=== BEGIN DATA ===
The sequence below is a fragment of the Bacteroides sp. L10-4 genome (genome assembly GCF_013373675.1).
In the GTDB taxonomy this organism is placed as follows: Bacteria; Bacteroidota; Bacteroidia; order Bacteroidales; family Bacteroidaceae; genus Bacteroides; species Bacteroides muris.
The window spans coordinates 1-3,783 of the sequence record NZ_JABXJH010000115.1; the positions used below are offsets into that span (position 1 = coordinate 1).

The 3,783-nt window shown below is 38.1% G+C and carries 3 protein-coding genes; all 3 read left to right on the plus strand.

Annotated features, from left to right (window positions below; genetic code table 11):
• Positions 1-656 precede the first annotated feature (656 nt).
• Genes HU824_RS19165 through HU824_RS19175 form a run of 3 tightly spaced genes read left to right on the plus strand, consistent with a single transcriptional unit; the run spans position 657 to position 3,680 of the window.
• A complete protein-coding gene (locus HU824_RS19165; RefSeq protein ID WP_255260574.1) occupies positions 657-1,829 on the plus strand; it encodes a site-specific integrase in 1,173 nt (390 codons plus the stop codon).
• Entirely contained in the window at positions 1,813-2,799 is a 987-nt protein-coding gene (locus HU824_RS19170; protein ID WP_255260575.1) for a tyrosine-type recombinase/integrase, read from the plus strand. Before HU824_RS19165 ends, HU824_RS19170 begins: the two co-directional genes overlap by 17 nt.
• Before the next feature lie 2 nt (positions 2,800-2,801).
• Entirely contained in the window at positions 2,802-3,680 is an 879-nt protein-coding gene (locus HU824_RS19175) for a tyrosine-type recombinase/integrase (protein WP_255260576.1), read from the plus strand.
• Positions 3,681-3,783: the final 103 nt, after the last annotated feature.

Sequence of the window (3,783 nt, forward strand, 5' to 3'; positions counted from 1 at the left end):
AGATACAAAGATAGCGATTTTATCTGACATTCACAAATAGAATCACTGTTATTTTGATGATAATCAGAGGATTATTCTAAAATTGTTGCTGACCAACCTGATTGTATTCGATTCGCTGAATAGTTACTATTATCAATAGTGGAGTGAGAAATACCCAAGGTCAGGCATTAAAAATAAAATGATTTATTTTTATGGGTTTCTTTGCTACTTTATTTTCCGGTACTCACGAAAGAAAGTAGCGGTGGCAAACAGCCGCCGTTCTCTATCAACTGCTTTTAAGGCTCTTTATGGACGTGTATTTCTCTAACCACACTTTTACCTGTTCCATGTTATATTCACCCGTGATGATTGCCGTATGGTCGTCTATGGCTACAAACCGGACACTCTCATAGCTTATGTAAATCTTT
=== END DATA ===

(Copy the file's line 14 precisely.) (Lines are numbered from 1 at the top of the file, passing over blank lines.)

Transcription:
AGATACAAAGATAGCGATTTTATCTGACATTCACAAATAGAATCACTGTTATTTTGATGATAATCAGAGGATTATTCTAAAATTGTTGCTGACCAACCTGATTGTATTCGATTCGCTGAATAGTTACTATTATCAATAGTGGAGTGAGAAATACCCAAGGTCAGGCATTAAAAATAAAATGATTTATTTTTATGGGTTTCTTTGCTACTTTATTTTCCGGTACTCACGAAAGAAAGTAGCGGTGGCAAACAGCCGCCGTTCTCTATCAACTGCTTTTAAGGCTCTTTATGGACGTGTATTTCTCTAACCACACTTTTACCTGTTCCATGTTATATTCACCCGTGATGATTGCCGTATGGTCGTCTATGGCTACAAACCGGACACTCTCATAGCTTATGTAAATCTTT